'Dictionary' of Tass words and phrases

Across the ocean: code-phrase for the US, as in, "Those across the ocean who want . . . ." Aggravated: what the arms race is, because of "those across the ocean. . . ."

Aggression: the foreign policy of the US, China, Egypt, South Africa, Britain , Australia. Usually "naked" or "unrestrained."

Bases: what Americans have around the world. The Soviet Union in Cuba, Aden, Vietnam, and elsewhere has only "friends."

Champions: those who support peace, Soviet-style (see "peace" below). As in, "Helsinki peace champions held a rally today. . . ."

Consistent: Soviet policies. American ones are inconsistent.

Counterrevolutionary: anyone who favors a government Moscow doesn't. Western equivalent: "rebel," "guerrilla."

Democracy: one-party rule. Party selection of candidates for office, followed by ratification by the citizen by "voting" for one pre-selected candidate per post.

Detente: an easing of the prospect of global shooting war, so that Moscow can get on with fighting capitalist states for influence by all other means (see "peace" below).

Don't you see?: parenthetical phrase to denote irony. As in, "The United States, don't you see, thinks it can lecture the USSR. . . ."

Facts are stubborn things: favorite Tass headline on its own version of events.

Farce: event "staged" by the West to criticize Moscow or its allies.

Good neighborliness: Soviet relations with its friends. The US only exploits.

Gunsights: what the imperialists have trained on peace.

Helsinki Final Act: document signed in 1975 to approve the postwar Soviet sphere in Europe. Also used by US and others to "interfere" in Soviet internal affairs.

Heroic: Soviet actions.

Hopeless: trying to threaten the Soviet Union. Suggesting Soviet troops leave Afghanistan.

Hullabaloo: much-loved Tass word. Any statement in the West construed to be anti-Soviet (Tass does a lot of construing). As in, ". . . The supporters of Bangkok raised a hullabaloo over these actions . . . ." (Vietnamese troops had just attacked Thailand from Cambodia.)

Independence: freedom from US influence, thus openness to Soviet influence.

Instigator: the US, also Egypt, China, etc.

Interference: any statement criticizing the Soviet Union or its friends. Anti- American statements by Moscow are the wise pronouncements of a great power.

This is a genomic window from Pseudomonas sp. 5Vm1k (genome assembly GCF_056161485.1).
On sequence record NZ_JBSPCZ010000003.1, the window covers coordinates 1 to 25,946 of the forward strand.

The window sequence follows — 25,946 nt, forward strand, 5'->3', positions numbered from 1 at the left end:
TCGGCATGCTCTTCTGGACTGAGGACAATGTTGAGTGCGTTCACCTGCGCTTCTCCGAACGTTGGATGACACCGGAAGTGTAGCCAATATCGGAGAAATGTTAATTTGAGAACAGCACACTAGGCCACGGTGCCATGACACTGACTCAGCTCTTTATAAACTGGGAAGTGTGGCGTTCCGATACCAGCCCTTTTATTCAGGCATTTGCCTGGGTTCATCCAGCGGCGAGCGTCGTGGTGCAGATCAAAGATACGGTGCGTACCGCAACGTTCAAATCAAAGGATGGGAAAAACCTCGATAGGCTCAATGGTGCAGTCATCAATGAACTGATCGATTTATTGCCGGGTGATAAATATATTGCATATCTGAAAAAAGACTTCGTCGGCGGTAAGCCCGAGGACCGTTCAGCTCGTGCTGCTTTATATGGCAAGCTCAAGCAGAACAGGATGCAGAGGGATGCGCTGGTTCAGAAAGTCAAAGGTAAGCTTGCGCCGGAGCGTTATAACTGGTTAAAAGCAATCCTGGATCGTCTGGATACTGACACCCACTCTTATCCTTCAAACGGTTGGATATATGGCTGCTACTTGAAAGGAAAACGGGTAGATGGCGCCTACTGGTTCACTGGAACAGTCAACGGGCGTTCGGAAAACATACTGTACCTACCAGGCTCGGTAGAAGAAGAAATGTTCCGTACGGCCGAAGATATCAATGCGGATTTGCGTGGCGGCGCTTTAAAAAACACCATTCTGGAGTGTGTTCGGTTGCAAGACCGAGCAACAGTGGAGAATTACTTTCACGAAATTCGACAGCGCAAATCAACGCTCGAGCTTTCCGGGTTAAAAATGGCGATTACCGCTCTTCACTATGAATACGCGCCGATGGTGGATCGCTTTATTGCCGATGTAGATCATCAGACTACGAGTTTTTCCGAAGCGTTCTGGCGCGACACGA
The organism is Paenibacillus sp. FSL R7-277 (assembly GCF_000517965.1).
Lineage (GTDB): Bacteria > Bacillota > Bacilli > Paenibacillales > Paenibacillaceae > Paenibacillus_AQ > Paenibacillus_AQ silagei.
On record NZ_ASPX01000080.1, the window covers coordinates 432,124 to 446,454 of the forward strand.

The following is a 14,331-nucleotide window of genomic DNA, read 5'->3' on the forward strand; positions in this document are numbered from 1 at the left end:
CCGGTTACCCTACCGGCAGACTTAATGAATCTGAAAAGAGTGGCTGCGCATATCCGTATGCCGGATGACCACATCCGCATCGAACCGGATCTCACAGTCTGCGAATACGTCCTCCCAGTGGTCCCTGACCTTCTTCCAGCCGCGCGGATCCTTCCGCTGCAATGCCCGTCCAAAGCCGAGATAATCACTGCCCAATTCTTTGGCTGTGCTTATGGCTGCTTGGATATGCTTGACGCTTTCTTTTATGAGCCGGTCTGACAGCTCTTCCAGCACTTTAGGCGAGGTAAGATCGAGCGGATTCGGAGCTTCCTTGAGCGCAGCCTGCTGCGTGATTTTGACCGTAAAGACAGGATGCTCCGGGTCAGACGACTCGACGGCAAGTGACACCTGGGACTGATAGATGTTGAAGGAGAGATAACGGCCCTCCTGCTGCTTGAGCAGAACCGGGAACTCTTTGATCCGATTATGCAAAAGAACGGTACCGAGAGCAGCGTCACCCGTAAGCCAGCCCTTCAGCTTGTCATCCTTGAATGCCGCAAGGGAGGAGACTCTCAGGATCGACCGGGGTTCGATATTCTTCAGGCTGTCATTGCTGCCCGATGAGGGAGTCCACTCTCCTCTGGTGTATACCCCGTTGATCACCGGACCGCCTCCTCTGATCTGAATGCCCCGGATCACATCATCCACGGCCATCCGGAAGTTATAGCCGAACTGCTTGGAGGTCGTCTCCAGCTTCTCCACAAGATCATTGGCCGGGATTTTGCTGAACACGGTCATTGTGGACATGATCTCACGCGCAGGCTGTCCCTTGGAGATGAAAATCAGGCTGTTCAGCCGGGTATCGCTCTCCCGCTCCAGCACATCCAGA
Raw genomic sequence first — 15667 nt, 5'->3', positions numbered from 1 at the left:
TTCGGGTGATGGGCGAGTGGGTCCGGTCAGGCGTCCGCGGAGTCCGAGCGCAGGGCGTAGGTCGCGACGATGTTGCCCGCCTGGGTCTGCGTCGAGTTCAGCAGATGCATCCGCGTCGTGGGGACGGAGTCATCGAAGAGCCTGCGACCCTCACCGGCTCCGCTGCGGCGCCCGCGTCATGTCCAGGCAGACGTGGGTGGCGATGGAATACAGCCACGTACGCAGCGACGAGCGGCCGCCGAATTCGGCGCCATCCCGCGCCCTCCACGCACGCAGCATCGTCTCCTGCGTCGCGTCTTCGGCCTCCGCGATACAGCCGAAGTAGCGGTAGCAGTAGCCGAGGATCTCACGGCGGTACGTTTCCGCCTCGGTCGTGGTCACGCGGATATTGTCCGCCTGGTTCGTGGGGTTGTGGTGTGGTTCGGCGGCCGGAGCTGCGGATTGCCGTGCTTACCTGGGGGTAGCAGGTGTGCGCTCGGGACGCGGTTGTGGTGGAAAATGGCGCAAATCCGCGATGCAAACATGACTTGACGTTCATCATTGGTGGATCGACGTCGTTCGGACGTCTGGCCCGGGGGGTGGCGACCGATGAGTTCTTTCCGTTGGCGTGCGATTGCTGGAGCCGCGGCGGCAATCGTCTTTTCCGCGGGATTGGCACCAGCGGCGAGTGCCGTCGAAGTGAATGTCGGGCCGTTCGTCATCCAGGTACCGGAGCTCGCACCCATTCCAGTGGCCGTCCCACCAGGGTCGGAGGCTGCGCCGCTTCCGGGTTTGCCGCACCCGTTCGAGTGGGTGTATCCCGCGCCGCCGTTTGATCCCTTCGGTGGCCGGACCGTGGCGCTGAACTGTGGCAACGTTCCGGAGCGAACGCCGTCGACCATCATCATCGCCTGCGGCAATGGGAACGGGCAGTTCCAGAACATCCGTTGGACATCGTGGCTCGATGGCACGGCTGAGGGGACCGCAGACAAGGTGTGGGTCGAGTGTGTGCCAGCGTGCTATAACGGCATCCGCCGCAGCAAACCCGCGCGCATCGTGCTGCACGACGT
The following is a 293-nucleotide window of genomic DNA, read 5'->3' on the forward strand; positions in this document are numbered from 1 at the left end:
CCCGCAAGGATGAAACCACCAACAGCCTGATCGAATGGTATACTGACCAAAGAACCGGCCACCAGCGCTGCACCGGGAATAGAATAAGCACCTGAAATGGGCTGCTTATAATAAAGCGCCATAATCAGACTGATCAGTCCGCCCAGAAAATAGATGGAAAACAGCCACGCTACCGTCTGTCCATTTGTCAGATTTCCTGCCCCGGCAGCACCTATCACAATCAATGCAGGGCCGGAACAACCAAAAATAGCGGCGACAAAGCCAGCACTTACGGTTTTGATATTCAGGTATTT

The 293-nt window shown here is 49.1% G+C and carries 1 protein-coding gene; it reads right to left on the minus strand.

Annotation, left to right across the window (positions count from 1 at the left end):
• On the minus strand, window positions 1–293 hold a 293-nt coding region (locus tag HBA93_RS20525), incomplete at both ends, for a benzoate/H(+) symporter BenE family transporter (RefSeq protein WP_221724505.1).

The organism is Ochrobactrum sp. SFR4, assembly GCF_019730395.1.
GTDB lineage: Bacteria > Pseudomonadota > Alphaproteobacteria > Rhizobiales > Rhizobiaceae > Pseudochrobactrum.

Irreversible: what "detente" is (see above).

Liberation: freedom from US influence (see "independence"). It is predetermined by historical "laws."

Lies have short legs: favorite Tass headline attacking the West.

Nobody: the USSR, as in, "Nobody threatens Japan [or Yugoslavia, or Western Europe, or detente]."

Nonaligned: anti-US, potentially pro- Moscow, as in Cuba.

Outrage: any action opposed to Soviet interests.

Peace: the absence of shooting war, in which Moscow can use all other means to dominate other countries.

Principled: a favorite word. Refers to all actions of the USSR, but none of the US.

Quill-drivers: the Western press.

Racism: how the US treats blacks, and South Africa as well. Only found outside the Soviet Union.

Reaction: as in forces of imperialism and reaction." (Also, what Tass spends a lot of time doing; some Westerners call Moscow the "reaction capital of the world" for the way it reacts to even the smallest events abroad.)

Rebuff: administered by Moscow or its friends to any critic. Usually verbal. Almost always "resolute" or "firm."

Revolutionary: Soviet ideas, and others based on them.

Righteous: Soviet. Marxist. Leninist. Formerly also: Stalinist.

Rights: what the 1977 Soviet Constitution guarantees. What the US tramples underfoot.

Slander: criticism of Moscow or its friends.

Telegram: method of Tass propaganda. Separate items are devoted to even the most routine telegrams to other governments -- and to the replies, no matter how formal or meaningless. As in: "A telegram has come in to Andrei Gromyko, minister of foreign affairs of the USSR, from Hans Dietrich Genscher, who expresses gratitude for the congratulations on the occasion of . . . ."

Threat: what the US is to the world.

Vital interests: what the Soviets have around the world. What the US do es not have in the Persian Gulf or in Cuba.

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